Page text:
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S. F. B. Morse: A Great American Who Invented The Telegraph
by [?]

But evidently he and his teacher were really good friends, for he stayed in her class until he was seven years old. Then he went to a preparatory school in Andover, Mass., and from there to Phillips Academy, also in Andover, where he was prepared for Yale college.

The following is the only letter preserved that was written by him at that early date, from the preparatory school.

“Dear Papa,–I hope you are well and I will thank you if you will send me up some quils. Give my love to mama and

and my little brothers; pleas to kis them for me and send me up some very good paper to write to you.

I have as many blackberries as I want I go and pick them myself.


Finley was never much interested in his studies, but liked better to read books on whatever subject caught his fancy. “Plutarch’s Lives” was one of his favorites, and it gave him the ambition to become famous, although exactly how to achieve his purpose he did not then see. But he kept on reading, and studying and when he was thirteen he wrote a sketch of Demosthenes and sent it to his father, who was so pleased with it that he laid it away among his treasures.

The letters written to him by his father were very different from those written by fathers of today. Here is part of one:

“My dear Son–You do not write to me as often as you ought. In your next you must assign some reason for this neglect. Possibly I have not received all of your letters. Nothing will improve you in epistolary writing as practice. Take great pains with your letters. Avoid vulgar phrases. Study to have your ideas pertinent and correct, and clothe them in easy and grammatical dress. Pay attention to your spelling, pointing, the use of capitals, to your handwriting. After a little practice these things will become natural and you will thus acquire a habit of writing correctly and well. General Washington was a remarkable instance of what I have now recommended to you. His letters are a perfect model for epistolary writers…. I will show you some of his letters when I have the pleasure of seeing you next vacation and when I shall expect to find you much improved.

Your natural disposition, my dear son, renders it proper for me earnestly to recommend you to attend to one thing at a time. It is impossible that you can do two things well at the same time, and I would therefore never have you attempt it. Never undertake to do what ought not to be done, and then whatever you undertake, endeavor to do it in the best manner…. Steady and undissipated attention to one object is a sure mark of genius, as hurry, bustle and agitation are the never failing symptoms of a weak and frivolous mind. I expect you to read this letter over several times, that you may retain its contents in your memory.”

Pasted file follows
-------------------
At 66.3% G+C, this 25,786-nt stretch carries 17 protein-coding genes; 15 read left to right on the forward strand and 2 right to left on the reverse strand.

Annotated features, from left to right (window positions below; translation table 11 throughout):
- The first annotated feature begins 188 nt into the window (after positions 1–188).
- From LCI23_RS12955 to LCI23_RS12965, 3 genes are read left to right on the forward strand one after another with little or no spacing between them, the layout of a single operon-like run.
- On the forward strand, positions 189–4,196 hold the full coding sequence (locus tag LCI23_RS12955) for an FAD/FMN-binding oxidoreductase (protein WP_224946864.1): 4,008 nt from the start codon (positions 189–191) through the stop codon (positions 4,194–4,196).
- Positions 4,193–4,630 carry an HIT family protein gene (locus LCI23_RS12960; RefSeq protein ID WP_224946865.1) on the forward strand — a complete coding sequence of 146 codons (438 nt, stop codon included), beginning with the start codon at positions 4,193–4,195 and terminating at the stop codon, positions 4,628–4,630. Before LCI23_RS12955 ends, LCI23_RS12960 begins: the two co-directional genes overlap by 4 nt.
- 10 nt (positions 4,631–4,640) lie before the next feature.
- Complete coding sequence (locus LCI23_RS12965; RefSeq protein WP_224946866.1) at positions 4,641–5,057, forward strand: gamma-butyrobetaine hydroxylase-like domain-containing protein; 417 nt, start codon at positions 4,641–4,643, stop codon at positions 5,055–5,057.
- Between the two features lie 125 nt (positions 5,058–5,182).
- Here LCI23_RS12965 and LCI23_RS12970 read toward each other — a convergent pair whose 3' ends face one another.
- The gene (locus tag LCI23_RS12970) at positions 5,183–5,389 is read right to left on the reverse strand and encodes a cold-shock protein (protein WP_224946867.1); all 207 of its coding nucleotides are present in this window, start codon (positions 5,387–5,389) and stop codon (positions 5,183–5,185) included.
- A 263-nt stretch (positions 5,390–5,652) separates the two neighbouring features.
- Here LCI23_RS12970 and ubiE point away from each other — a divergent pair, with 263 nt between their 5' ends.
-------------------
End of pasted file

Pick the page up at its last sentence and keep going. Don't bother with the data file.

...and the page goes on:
Whether the ten year old boy appreciated this fine letter is open to doubt, but he certainly acted on its advice, for so good was his record for scholarship that when he was only fourteen years old he was ready to leave the preparatory school and become a college student.

A year later, in the fall of 1805 he left home and took the trip to New Haven, where he entered the freshman class at Yale. An amusing incident of his early college days is given in this letter. He says:

“We had a new affair here a few days ago. The college cooks were arraigned before a tribunal of the students. We found two of the worst of them guilty of several charges, such as being insolent to the students, not exerting themselves to cook clean for us, in
concealing pies

which belonged to the students, having suppers at midnight and inviting all their neighbors and friends to sup with them at the expense of the students, and this not once in a while but every night…. The fault is not so much in the food as in the cooking, for our bill-of-fare has been in the following way: Chocolate, coffee and hashed meat every morning, at noon, various; roast beef twice a week, pudding three times, and turkeys and geese on an average once a fortnight; baked beans occasionally; Christmas and other merry days, turkeys, pie and puddings as many as we wish for…. I ought to have added that in future we are to have beefsteaks and toast twice a week, before this the cooks were too lazy to cook them. I will inform you of the result of the affair as soon as it is completed.”